5 ways to help your child manage emotions

5 ways to help your child manage emotions
10 August, 2020

When children do not feel well, they cannot behave well.

If we don't take care of their feelings first, we don't have much chance of getting their cooperation. When their feelings are accepted, people feel relieved. - Understands me. I feel better. Maybe it's not that bad. Maybe I can handle it.


1. Mirror feelings into words. Express the emotion that the child feels in a sentence.

For example - When a child says, "This puzzle is too heavy!"

Instead of telling him, “No, it's not. It's easy. Look, I'm helping you. Here, I found a piece for the corner. ”

Try: “Ugh, puzzles can be very frustrating! All these tiny pieces can be super annoying. ”

Thus, you give the child an elementary vocabulary of feelings that he can use when he needs it. When he can shout "I'M FRUSTRATED!" Instead of biting, slamming, and hitting, then you will feel the thrill of triumph!

All feelings can be accepted. Some actions need to be limited!

The best way to help a child "get over the emotion" is to help him get through it.

Children need us to validate their feelings so that they can become adults who know who they are and how they feel. At the same time, we build the foundation of a person who can respect and not reject the needs and feelings of other people.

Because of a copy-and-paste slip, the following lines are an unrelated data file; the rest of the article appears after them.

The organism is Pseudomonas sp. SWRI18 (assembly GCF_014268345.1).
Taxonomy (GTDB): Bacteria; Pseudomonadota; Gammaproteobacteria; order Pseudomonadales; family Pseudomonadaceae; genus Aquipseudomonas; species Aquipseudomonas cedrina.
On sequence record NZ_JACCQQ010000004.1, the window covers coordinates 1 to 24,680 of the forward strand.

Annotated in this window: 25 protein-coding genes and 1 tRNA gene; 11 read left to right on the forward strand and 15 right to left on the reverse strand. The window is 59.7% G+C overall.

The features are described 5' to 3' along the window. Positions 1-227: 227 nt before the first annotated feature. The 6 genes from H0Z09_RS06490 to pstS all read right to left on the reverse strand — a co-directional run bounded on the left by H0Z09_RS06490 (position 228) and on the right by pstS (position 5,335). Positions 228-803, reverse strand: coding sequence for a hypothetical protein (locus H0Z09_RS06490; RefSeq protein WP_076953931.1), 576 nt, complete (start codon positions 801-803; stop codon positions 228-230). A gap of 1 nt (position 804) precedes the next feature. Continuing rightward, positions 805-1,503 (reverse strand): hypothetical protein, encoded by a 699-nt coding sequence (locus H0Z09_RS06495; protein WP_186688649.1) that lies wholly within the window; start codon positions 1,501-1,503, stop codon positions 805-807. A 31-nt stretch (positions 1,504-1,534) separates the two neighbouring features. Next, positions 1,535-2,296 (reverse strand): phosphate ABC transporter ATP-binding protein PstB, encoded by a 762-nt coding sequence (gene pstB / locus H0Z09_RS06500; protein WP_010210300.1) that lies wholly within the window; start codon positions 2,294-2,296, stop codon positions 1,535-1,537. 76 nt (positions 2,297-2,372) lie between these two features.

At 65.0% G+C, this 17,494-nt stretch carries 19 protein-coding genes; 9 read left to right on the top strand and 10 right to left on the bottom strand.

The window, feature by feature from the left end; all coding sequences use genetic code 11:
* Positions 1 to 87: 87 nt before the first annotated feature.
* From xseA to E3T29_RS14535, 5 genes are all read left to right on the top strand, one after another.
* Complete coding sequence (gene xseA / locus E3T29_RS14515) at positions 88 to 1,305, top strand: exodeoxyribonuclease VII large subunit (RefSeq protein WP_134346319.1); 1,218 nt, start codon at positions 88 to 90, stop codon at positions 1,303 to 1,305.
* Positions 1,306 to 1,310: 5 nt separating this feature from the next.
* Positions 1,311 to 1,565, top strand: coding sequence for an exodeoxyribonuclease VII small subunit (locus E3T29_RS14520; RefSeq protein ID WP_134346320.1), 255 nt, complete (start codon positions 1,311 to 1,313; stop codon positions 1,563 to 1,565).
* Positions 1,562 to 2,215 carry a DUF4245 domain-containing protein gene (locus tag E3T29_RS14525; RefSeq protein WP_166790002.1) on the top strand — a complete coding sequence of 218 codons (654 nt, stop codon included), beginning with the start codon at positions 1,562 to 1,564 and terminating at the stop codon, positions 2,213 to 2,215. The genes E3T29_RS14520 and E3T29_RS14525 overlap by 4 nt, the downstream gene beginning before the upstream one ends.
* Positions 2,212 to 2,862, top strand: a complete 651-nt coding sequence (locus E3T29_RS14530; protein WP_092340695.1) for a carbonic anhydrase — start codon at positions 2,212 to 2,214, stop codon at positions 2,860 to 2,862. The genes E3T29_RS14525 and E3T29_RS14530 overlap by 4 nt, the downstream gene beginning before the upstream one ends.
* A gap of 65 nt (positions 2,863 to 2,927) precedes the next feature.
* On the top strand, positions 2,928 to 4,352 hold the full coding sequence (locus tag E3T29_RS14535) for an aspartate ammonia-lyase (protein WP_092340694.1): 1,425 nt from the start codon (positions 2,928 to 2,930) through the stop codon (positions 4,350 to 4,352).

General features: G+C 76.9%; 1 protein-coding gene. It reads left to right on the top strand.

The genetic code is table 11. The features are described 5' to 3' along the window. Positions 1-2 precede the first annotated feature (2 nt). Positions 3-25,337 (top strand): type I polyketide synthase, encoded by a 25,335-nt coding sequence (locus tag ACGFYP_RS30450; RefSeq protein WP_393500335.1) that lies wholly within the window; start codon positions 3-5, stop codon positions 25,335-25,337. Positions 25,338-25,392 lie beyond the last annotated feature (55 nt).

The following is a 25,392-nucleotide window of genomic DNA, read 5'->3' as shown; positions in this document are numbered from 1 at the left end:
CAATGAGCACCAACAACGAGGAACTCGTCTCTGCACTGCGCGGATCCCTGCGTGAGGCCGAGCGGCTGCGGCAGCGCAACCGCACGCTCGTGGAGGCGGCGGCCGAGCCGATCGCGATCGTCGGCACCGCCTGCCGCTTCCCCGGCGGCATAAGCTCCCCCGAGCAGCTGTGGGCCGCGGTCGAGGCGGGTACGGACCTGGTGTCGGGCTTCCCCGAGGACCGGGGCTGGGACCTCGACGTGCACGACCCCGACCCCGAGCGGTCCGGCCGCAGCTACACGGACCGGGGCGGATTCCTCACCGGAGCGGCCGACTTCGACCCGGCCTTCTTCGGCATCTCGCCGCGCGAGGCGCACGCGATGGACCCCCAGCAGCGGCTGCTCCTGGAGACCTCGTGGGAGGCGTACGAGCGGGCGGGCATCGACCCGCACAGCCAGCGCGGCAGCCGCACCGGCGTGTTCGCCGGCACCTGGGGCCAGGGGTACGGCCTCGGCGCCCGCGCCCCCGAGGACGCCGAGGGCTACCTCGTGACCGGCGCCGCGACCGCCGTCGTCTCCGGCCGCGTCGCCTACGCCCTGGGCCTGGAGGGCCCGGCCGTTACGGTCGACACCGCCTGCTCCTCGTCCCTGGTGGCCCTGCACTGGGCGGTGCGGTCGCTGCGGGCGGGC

It is extremely tempting to continue a statement of acceptance of a feeling with the word BUT. If you feel that a DAR is approaching, you can replace it with The problem is that or Even if you know ...

2. Mirror your feelings in writing. Accepting feelings actually helps children understand that they can't always get what they want. For example - in the toy store write the wish list. It is important for the child to have a parent who is attentive to how he feels when he longs for something and this helps the child to develop a very important skill in life, that of postponing satisfaction.

3. Mirror feelings through art. Find the emotion, be theatrical!

4. Offer in fantasy what you cannot offer in reality. Resist the urge to ask questions of a child when he is troubled. By making a statement instead of asking a question, we accept feelings without asking for any justification. You don't have to understand the cause of the feelings to empathize.

5. Mirror the feelings with (almost) silent attention. "Oh!" "Mmm." "Ooh." "Oh my."

Resist the urge to ask questions of a child when he is troubled.

The most important thing is to give them our full attention and trust that they can solve their problems.


Source: "How to talk to children so that they can listen to us - a survival guide for parents with children aged 2-7"

Joanna Faber, Julie King




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